People silently struggle from all kinds of terrible things. They suffer from depression, ambition, substance abuse, and pretension. They suffer from family tragedy, Ivy-League educations, and self-loathing. They suffer from failing marriages, physical pain, and publishing. The good thing about politeness is that you can treat these people exactly the same. And then wait to see what happens. You don’t have to have an opinion. You don’t need to make a judgment. I know that doesn’t sound like liberation, because we live and work in an opinion-based economy. But it is. Not having an opinion means not having an obligation. And not being obligated is one of the sweetest of life’s riches.
There is one other aspect of my politeness that I am reluctant to mention. But I will. I am often consumed with a sense of overwhelming love and empathy. I look at the other person and am overwhelmed with joy. (…) This is not a world where you can simply express love for other people, where you can praise them. Perhaps it should be. But it’s not. I’ve found that people will fear your enthusiasm and warmth, and wait to hear the price. Which is fair. We’ve all been drawn into someone’s love only to find out that we couldn’t afford it. A little distance buys everyone time.
It's also a gift, maybe bittersweet, to realize that we build our own Pantheons wherever we go. Everywhere has its opportunities and its limits. Perhaps the trick is to simply to stay put and enjoy the view, not to step and seek. Or maybe the stepping and seeking is the gift. That we can build again and again in many different places, endless masterpieces that we construct for ourselves, because we are what's vast and varied and wonderful.
(To begin. You're the one who said it, Ludmilla. But how to establish the exact moment in which a story begins? Everything has already begun before, the first line of the first page of every novel refers to something that has already happened outside the book. Or else the real story is the one that begins ten or a hundred pages further on, and everything that precedes it is only a prologue. The lives of individuals of the human race form a constant plot, in which every attempt to isolate one piece of living that has a meaning separate from the rest - for example. the meeting of two people, which will become decisive for both - must bear in mind that each of the two brings with himself a texture of events, environments, other people, and that from the meeting, in turn, other stories will be derived which will break off from their common story.)
I find nowadays more and more that I gravitate towards the practical, the tangible, the mundane. I read less. I talk less, and when I do talk, I do not think it through and must appear confused. Instead I laugh very loudly and too often. I drink cocoa and eat cheese sandwiches (limpmackor med ost). And at night, I dream of the stars.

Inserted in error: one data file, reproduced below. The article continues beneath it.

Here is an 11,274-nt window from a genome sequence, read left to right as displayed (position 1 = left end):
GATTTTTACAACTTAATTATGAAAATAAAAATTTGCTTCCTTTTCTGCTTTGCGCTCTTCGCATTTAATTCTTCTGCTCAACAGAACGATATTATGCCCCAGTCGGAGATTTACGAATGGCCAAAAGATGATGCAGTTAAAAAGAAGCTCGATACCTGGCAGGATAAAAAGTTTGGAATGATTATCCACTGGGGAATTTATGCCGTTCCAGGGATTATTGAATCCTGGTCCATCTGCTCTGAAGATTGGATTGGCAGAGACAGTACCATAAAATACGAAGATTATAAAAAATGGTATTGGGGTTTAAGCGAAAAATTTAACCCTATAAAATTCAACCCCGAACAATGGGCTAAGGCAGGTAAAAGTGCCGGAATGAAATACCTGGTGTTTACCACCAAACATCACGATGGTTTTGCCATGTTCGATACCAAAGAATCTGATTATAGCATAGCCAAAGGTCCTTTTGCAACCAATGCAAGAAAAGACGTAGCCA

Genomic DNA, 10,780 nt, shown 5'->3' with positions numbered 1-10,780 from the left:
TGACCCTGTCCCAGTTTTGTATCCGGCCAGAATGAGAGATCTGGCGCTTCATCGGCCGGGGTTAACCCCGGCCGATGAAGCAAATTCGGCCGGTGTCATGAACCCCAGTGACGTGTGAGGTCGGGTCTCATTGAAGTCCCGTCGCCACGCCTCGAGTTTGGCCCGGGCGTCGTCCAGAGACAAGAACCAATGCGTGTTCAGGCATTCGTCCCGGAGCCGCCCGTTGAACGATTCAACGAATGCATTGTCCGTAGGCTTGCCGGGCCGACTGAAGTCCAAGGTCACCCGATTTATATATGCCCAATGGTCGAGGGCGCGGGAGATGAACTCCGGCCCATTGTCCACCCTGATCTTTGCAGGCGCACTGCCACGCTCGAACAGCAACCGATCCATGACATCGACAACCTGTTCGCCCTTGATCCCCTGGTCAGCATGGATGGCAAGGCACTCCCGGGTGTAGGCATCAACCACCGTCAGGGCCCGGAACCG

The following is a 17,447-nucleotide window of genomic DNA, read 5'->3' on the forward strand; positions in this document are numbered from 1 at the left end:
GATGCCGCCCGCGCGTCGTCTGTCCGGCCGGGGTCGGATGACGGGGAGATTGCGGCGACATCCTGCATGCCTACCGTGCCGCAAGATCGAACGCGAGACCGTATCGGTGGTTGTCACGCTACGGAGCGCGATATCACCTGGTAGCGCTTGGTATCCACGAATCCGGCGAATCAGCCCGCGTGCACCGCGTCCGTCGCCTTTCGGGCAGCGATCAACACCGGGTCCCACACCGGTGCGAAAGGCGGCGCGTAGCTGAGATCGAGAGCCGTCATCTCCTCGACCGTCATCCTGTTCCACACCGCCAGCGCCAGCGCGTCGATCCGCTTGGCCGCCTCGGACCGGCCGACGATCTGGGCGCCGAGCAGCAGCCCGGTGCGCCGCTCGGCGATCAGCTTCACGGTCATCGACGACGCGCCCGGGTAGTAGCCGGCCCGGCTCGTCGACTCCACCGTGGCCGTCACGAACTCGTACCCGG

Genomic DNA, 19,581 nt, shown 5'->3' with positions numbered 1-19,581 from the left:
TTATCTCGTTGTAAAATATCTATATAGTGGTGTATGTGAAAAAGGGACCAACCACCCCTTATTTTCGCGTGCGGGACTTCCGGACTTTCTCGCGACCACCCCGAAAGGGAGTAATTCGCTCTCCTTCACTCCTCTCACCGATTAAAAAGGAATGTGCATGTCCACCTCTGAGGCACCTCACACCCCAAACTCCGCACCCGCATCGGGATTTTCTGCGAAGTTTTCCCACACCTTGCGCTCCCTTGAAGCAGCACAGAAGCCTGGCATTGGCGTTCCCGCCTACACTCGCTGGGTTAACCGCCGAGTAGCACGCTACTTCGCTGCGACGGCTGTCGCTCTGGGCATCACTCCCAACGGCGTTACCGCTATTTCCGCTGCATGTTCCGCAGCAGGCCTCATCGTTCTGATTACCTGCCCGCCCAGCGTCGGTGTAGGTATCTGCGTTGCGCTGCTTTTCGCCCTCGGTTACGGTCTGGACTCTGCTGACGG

"Vad är en grupp, ett sammanhang, en familj? Ibland kanske fantastiskt, ibland bara brötigt och kaotiskt. En samling människor som inte nödvändigtvis älskar varandra varje stund - men som hör ihop. Ofta komplexa grupperingar skapade av livets skiftande växlingar. Aldrig färdiga, aldrig helt utredda. Att leva i en familj är att leva i komplicerade kompromisser.
Hur slutar en komedi? Så levde de lyckliga i alla sina dagar? Nja. Olikheterna blir väl aldrig helt utslätade eller missförstånden helt uppklarade. Men kanske att samtalet får fortsätta? Att det finns tid och rum att träta, förklara, mötas, försonas. Att det finns plats vid bordet. Att få vara tillsammans - trots allt. Kanske innehåller "det lyckliga slutet" en insikt om att inte klamra sig fast vid sin ensamhet och känsla av att inte vara hel. Att våga stanna upp i jakten på status och ägodelar som vi hoppas ska bekräfta vilka vi är, och se att vi faktiskt ingår i ett gäng. En stökig och krånglig och jobbig familj.
Koreografen Denise Holland sa till mig en gång att hon gjort det till sin livsuppgift att skapa gemenskap - "create community". Att skapa sammanhang där gemenskap kan uppstå, där främlingar kan mötas och samlas kring någonting - en upplevelse, en berättelse kanske - som gör dem lite mer beredda att förlåta. Kanske har teatern, i sin mångtusenåriga historia, alltid varit en sådan arena, där publiken kan möta inte bara berättelsen utan också varandra. Kanske kan teatern hjälpa oss att väva ihop alla våra kriser, dramer, konflikter, tragedier och misstag till någon sorts - komedi?"
- Stefan Marling, regissör
från programtexten till Komedi av Misstag, 2014, Romateatern Gotland
I really tend to consider the planet as one city or one house with many rooms. People who actually believe that Morocco is Morocco only, or that Belgium is Belgium only, well, they are wrong. Just imagine that people invented passports. That means that, before that, you could just walk. I mean, the planet is round, so you can turn right around it. The only thing that limits you, then, is a river or a mountain range or an absence of courage. Airplanes don’t help us see the world as an undivided space; we see it as a schizophrenic environment, almost like different planets in one. But while travelling so much and being in three different places in one week – like Bamako, Brussels, and Bangkok – I saw the world as it is, moving simultaneously.
You know that machine, the ancestor of the cinema? This machine has one lens with maybe 50 individual pictures of a horse running at different stages on a disc, and when you spin that disc, all the different images animate so that it looks like one single instance of the horse running. It’s like that; you realize suddenly that, if you move between places that are not really the same, and you spin fast, suddenly you understand the movement of trade and the dynamics of the world. Instead of seeing different fixed pictures of a horse, you see a horse running.